Let us first consider the cultural parallels for the Tell Aswad material. Tbe flint industry - stone bowls and other distinctive artifacts such as the butterfly beads closely resemble those from the later aceramic and ceramic Neolithic at Abu Hureyra and Bouqras. The only significant difference is that the sickle blades at Ten Aswad are of a different type and more common than at the two other sites. Even the Tell Aswad pottery - though much more abundant than that from the top levels at Abu Hureyra and Bouqras - encompasses the same range of wares and decoration. One may conclude that the Tell Aswad material is sufficiently like that on the Euphrates sites to be included in Neolithic 2 of the Levant. It is thus all the more strange that a sequence repeated at Abu Hureyra and Bouqras of an aceramic and then ceramic Neolithic with otherwise much the same material inventory should be reversed at Tell Aswad. The stratigraphy at Tell Aswad was determined from a step trench rather than a deep sounding carried to bedrock at the centre of the site. It is perfectly possible that when the settlement was founded pottery was not made but subsequently the focus of the settlement shifted north at about the time pottery began to be used. The true stratigraphic relationship between an earlier settlement with a considerable depth of deposit and a later extension at a lower elevation might be missed in a step trench excavated across such occupation deposits. The Halaf remains on top of the old heart of the site could be unrelated to the earlier occupation. At this point we may look once more at the C-14 dates. On Cauvin's reading of the stratigraphy the dates for level VIII and level III are inverted - the earlier level being dated later. If on the other hand my suggestion were correct the dates would be in the right order so lending weight to the argument. The problem cannot be resolved satisfactorily without further excavations but it would seem more likely that Tell Aswad was first occupied by a group which did not use pottery and that they adopted the craft later rather than the reverse explanation put forward by Cauvin.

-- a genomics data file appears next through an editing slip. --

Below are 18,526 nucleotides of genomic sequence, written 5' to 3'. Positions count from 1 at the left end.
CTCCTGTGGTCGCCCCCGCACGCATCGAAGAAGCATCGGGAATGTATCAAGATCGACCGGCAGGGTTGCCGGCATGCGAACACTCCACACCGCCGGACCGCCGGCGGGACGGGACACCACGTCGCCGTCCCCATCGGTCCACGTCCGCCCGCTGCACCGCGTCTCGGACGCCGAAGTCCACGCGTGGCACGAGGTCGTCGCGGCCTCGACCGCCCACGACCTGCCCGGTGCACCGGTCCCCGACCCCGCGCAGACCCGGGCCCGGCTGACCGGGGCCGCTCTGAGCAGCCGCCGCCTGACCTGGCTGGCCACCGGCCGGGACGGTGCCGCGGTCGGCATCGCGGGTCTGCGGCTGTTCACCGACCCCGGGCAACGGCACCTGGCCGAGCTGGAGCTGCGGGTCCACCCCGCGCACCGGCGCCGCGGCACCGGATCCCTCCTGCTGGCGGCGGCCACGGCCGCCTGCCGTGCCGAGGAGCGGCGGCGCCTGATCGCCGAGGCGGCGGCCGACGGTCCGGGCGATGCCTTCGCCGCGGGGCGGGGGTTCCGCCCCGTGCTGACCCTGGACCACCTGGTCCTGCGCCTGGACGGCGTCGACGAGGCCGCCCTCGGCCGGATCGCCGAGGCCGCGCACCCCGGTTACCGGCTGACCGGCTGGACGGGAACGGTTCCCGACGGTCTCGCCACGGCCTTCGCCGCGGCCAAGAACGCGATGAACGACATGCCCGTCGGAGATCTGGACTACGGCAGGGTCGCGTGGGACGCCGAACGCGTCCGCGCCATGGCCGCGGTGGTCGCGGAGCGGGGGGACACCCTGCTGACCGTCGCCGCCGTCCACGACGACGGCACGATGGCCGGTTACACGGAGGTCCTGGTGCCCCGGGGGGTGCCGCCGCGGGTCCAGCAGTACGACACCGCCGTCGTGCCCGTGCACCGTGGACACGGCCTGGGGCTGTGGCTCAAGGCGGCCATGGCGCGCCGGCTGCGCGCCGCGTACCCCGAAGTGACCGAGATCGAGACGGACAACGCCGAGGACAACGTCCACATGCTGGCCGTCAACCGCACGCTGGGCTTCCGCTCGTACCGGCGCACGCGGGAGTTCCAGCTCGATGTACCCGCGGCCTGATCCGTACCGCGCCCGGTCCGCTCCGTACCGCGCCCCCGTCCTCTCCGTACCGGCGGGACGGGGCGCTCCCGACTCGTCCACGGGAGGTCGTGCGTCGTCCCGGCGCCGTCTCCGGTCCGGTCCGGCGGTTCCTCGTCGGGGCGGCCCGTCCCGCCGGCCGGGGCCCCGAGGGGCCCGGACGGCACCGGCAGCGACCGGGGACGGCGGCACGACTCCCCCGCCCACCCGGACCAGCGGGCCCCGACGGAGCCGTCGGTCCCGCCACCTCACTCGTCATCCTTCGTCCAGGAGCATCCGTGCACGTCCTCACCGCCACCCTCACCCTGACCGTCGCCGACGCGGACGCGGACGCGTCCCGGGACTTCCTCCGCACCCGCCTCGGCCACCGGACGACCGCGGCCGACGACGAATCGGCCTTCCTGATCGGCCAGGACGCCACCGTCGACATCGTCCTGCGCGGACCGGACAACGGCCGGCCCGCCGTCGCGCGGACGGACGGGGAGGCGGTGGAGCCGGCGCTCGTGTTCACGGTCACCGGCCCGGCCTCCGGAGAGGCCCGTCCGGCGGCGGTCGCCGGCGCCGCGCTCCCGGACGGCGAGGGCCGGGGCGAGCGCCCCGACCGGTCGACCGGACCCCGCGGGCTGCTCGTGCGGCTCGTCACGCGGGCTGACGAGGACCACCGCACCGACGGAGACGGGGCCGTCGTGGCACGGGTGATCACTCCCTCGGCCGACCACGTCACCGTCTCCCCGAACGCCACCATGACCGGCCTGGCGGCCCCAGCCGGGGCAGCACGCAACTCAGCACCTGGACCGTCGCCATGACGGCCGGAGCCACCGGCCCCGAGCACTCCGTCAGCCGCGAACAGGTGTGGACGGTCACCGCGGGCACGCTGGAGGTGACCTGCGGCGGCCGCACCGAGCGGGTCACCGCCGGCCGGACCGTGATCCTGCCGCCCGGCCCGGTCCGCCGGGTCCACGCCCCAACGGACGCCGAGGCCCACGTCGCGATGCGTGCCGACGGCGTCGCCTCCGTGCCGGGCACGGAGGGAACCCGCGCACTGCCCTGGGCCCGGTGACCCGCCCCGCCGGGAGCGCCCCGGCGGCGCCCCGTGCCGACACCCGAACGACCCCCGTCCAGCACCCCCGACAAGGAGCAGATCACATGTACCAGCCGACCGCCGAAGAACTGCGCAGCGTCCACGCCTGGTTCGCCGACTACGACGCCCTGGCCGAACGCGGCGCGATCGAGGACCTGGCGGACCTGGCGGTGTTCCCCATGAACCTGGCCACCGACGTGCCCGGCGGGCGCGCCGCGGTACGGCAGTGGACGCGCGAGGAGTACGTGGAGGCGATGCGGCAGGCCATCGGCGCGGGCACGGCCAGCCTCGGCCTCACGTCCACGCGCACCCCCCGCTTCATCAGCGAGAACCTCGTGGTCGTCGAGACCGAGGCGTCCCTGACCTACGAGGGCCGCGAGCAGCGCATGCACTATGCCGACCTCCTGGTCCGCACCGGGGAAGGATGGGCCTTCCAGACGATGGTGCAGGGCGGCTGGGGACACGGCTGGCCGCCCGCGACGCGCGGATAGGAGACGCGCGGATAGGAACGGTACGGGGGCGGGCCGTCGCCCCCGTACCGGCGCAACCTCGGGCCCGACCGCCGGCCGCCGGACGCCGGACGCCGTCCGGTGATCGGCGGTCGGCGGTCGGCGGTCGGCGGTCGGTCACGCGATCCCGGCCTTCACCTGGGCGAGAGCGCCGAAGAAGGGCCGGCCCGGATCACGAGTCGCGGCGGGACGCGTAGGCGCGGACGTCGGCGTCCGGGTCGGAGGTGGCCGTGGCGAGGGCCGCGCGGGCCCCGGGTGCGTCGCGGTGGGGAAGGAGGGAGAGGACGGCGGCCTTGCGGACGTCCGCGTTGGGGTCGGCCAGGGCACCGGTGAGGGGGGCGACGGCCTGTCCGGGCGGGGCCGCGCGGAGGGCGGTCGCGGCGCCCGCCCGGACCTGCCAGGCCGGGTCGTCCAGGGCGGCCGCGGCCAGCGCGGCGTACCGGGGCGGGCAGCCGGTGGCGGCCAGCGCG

One difficulty remains with the Tell Aswad sequence and that concerns the C-14 determinatioas. Two of the dates fall within the first half of the 7th millennium so one might assume that the site was occupied then. The typology of the artifacts links the site closely with Bouqras which is itself dated about 6000 B.C. It is difficult to believe that Tell Aswad was real1y occupied that early as it would be typologically more advanced by several centuries than not only Bouqras but also a number of other dated sites in the Levant. As one of the determinations is altogether much too early (Mc-607) it may be that the other dates are also incorrect.

Cauvin found one other site in the Balikh valley with remains similar to those from Tell Aswad. The site is Tell Khirbet Bassal which lies on the Karamuk - a tributary which flows parallel with the Balikh on the west. It has not been excavated but Halaf sherds were found near the summit and flint and obsidian artifacts lower down together with fragments of stone bowls comparable with those at Bouqras ...